In a large randomized controlled trial, we test the hypothesis that incentives for physical activity can improve academic performance. We found strong support for this hypothesis: University students who were incentivized to go to the gym had a significant improvement in academic performance, by, on average, 0.15 standard deviations compared to a control group that did not receive any incentives. The success of this indirect incentive for academic performance emphasizes the importance of non-cognitive skills in achieving academic goals. Students who were incentivized to exercise report improved self-control and a healthier life-style. Overall, the study demonstrates that incentivizing exercise can be an important tool in improving educational achievements.
Her research focuses on economic experiments based on game theory. She investigates how people strategically interact in various setups, for example, when some people can spy their opponent’s actions or when people can walk away from their partners and meet new ones. In another paper, Natalie also studies how people vary the amount of risk they take on behalf of other people, depending on what they learn about the outcome of their choices.
Social norms are a ubiquitous feature of social life and pervade almost every aspect of human social interaction. However, despite their importance, we still have relatively little empirical knowledge about the forces that drive the formation, the maintenance and the decay of social norms. In particular, our knowledge about how norms affect behavior and how norm obedience and violations shape subsequent normative standards is quite limited. Here, we present a new method that makes norms identifiable and continuously observable and, thus, empirically measurable. We show – in the context of public goods provision – the quick emergence of a widely accepted social cooperation norm that demands high contributions but – in the absence of the punishment of free-riders – norm violations are frequent and, therefore, the initial normative consensus as well as the high cooperation demands required by the norm break down. However, when peer punishment is possible, norm violations are rare from the beginning and a strong and stable normative consensus as well as high contribution requests prevail throughout. Thus, when norm compliance is costly social norms tend to unravel unless norm violations are kept to a minimum. In addition, our results indicate that – in an environment that has previously shown to be detrimental for cooperation and welfare – the opportunity to form a social norm unambiguously causes high public good contributions and group welfare when peer-punishment is possible.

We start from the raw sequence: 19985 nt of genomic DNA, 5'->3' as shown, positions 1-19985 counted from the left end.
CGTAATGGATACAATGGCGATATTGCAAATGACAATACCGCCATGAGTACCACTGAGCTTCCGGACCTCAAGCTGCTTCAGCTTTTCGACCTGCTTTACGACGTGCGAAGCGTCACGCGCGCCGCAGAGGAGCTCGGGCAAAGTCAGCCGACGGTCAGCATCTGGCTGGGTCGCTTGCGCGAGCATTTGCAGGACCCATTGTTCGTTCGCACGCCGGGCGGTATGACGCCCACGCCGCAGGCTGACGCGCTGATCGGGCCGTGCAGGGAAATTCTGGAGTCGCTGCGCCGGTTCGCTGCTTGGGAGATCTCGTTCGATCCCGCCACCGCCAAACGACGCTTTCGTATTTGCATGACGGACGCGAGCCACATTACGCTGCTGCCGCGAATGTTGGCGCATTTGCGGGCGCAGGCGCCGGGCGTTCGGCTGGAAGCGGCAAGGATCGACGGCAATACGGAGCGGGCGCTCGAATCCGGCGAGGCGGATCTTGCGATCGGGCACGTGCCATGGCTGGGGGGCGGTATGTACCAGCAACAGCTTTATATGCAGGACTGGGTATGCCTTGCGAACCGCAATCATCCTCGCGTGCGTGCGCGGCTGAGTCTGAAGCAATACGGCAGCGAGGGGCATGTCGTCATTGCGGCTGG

Our experiments investigate the extent to which traders learn from the price, differentiating between situations where orders are submitted before versus after the price has realized. In simultaneous markets with bids that are conditional on the price, traders neglect the information conveyed by the hypothetical value of the price. In sequential markets where the price is known prior to the bid submission, traders react to price to an extent that is roughly consistent with the benchmark theory. The difference’s robustness to a number of variations provides sights about the drivers of this effect